Alaskan Native Tribes
Alaska Natives are indigenous peoples of Alaska, United States: Iñupiat, Yupik, Aleut, Eyak, Tlingit, Haida, Tsimshian, and a number of Northern Athabaskan cultures. They are often defined by their language groups. Alaskan Natives are enrolled in federally recognized Alaska Native tribal entities, who in turn belong to 13 Alaska Native Regional Corporations, who administer land and financial
Ancestors of the Alaska Natives are known to have migrated into the area thousands of years ago, in at least two different waves. Some are descendants of a third wave of migration in which people settled across the northern part of North America. They never migrated to southern areas. For this reason, genetic studies show they are not closely related to Native Americans in South America. Throughout the Arctic and northern areas, they established varying indigenous, complex cultures that have succeeded each other over time.
They developed sophisticated ways to deal with the challenging climate and environment, and cultures rooted in the place. Historic groups have been defined by their languages, which belong to several major language families.
Arriving from Siberia by ship in the mid-eighteenth century, Russians began to trade with Alaska Natives, especially when they learned the quality of their furs. New settlements around trading posts were started by Russians, including Russian Orthodox missionaries. British and American traders generally did not reach the area until the nineteenth century, and in some cases missionaries were not active until the twentieth century. This history is evident in the high number of congregations today of Russian Orthodox among Christians in Alaska, with most of their members being Alaska Natives.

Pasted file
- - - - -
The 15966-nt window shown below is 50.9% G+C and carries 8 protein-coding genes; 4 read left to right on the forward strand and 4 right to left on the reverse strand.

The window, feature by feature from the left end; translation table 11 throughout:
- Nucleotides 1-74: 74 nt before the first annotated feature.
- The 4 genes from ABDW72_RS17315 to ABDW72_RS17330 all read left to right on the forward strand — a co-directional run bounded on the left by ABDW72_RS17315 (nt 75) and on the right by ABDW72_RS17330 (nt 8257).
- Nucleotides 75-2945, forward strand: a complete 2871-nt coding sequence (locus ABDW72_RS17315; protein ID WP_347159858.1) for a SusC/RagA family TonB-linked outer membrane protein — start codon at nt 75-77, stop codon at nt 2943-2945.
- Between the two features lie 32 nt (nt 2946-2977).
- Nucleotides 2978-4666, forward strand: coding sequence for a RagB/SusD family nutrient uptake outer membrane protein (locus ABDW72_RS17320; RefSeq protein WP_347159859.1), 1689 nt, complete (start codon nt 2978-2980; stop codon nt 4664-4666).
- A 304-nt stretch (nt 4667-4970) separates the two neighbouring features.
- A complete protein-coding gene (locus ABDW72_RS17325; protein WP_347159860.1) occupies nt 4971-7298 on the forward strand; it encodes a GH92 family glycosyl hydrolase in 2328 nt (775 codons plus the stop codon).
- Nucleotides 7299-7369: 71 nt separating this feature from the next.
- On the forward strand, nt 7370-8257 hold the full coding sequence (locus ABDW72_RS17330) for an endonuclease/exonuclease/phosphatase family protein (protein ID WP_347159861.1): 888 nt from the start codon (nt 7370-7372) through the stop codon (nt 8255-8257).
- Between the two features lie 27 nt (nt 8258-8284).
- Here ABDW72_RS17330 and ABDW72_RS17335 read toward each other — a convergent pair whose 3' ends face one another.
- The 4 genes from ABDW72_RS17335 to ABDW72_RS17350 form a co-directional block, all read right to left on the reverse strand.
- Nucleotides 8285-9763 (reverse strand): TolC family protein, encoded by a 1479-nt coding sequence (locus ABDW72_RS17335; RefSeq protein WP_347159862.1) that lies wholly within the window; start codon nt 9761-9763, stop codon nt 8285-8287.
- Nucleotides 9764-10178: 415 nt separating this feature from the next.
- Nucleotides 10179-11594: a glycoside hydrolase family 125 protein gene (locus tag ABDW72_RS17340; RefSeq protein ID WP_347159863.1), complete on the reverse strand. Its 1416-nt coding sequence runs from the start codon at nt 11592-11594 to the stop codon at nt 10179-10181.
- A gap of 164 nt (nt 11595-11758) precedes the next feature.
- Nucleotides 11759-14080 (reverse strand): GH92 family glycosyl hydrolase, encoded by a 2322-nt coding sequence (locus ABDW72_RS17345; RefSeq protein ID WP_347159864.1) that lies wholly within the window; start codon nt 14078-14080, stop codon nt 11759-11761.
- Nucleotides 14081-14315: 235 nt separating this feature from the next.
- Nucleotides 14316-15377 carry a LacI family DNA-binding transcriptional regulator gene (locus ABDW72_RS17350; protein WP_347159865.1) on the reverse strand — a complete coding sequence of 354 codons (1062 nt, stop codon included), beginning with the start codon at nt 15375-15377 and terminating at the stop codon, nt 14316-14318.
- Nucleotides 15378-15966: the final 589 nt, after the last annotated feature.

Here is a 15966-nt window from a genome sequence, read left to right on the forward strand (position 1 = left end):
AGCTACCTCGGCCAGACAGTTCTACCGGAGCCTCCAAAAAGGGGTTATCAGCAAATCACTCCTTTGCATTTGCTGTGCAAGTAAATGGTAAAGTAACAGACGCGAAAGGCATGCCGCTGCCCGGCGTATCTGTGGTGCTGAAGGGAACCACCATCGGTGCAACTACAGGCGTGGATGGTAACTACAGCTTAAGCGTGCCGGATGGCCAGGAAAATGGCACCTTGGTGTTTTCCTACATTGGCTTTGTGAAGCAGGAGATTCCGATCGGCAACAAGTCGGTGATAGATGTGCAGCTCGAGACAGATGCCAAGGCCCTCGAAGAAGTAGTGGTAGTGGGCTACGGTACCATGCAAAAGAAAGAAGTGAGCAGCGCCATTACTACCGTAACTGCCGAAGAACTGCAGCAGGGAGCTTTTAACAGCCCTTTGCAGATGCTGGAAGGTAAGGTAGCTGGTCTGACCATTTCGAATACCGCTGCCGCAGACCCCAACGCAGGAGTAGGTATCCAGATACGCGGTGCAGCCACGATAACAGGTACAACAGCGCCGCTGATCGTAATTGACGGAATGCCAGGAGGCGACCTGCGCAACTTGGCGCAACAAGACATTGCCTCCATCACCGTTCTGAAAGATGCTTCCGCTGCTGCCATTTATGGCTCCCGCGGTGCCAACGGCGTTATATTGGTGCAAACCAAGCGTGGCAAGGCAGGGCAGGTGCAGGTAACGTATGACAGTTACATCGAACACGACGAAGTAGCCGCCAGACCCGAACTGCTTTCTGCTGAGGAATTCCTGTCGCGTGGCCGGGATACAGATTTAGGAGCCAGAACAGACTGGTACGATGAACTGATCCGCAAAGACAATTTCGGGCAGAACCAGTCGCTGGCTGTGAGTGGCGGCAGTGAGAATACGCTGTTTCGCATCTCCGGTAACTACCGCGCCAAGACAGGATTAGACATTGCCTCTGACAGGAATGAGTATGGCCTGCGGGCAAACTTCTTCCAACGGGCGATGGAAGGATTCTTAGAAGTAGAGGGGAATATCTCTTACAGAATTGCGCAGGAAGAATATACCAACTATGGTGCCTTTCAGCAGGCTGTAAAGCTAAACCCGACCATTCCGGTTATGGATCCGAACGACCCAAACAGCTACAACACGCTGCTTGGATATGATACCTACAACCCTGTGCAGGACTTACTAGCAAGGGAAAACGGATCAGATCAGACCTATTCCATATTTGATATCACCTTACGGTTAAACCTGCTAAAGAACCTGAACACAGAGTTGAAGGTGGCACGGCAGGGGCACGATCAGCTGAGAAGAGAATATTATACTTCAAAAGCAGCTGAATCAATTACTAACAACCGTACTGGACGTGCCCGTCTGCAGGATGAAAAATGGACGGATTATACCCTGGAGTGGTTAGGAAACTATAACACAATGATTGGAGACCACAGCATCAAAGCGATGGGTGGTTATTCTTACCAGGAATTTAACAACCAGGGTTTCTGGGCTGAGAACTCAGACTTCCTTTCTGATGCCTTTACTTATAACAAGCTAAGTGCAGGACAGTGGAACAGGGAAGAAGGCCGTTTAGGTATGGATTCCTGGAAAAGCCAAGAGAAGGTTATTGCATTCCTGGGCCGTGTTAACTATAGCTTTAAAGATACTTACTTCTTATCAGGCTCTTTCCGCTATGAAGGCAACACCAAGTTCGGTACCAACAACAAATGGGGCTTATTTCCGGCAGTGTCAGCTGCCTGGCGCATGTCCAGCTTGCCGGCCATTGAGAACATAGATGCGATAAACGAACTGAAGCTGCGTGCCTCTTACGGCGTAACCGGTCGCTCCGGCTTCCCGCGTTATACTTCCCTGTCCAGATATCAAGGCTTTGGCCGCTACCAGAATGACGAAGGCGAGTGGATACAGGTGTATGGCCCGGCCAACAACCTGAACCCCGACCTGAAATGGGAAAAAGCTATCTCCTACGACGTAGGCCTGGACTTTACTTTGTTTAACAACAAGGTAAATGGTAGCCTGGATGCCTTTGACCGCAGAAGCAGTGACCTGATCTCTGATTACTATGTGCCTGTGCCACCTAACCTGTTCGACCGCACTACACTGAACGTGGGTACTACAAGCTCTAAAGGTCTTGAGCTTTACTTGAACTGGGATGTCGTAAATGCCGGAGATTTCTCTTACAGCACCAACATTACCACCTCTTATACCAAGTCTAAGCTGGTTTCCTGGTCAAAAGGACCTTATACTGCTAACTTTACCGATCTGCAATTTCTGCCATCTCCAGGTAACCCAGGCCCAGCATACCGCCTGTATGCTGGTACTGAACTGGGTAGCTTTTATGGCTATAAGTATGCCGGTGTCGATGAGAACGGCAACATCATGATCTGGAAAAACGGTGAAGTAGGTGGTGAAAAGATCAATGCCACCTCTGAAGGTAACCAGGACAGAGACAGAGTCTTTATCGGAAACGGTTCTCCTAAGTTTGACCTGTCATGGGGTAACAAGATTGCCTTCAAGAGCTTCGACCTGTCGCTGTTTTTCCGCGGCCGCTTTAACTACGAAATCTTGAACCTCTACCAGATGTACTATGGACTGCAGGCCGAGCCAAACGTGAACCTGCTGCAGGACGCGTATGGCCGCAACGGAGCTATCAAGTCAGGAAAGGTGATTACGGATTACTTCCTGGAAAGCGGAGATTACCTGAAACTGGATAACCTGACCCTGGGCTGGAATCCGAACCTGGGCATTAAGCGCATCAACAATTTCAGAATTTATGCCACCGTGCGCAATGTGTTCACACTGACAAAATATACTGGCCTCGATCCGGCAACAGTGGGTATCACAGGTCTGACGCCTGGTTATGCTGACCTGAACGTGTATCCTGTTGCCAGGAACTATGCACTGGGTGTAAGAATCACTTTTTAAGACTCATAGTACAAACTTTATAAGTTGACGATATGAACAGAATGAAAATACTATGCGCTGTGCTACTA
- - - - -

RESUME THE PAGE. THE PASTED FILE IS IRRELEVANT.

Rather than hunting the marine life, the Russians forced the Aleuts to do the work for them. As word spread of the riches in furs to be had, competition among Russian companies increased and the Aleuts were forced into slavery. Catherine the Great, who became Empress in 1763, proclaimed good will toward the Aleuts and urged her subjects to treat them fairly. On some islands and parts of the Alaska Peninsula, groups of traders had been capable of relatively peaceful coexistence with the local inhabitants. Other groups could not manage the tensions and perpetrated exactions. Hostages were taken, families were split up, and individuals were forced to leave their villages and settle elsewhere. The growing competition between the trading companies, merging into fewer, larger and more powerful corporations, created conflicts that aggravated the relations with the indigenous populations. Over the years, the situation became catastrophic.
As the animal populations declined, the Aleuts, already too dependent on the new barter economy created by the Russian fur trade, were increasingly coerced into taking greater and greater risks in the highly dangerous waters of the North Pacific to hunt for more otter. As the Shelikhov-Golikov Company and later Russian-American Company developed as a monopoly, it used skirmishes and violent incidents turned into systematic violence as a tool of colonial exploitation of the indigenous people. When the Aleuts revolted and won some victories, the Russians retaliated, killing many and destroying their boats and hunting gear, leaving them no means of survival. The most devastating effects were from disease: during the first two generations (1741/1759-1781/1799 AD) of Russian contact, 80 percent of the Aleut population died from Eurasian infectious diseases; these were by then endemic among the Europeans, but the Aleut had noimmunity against the new diseases.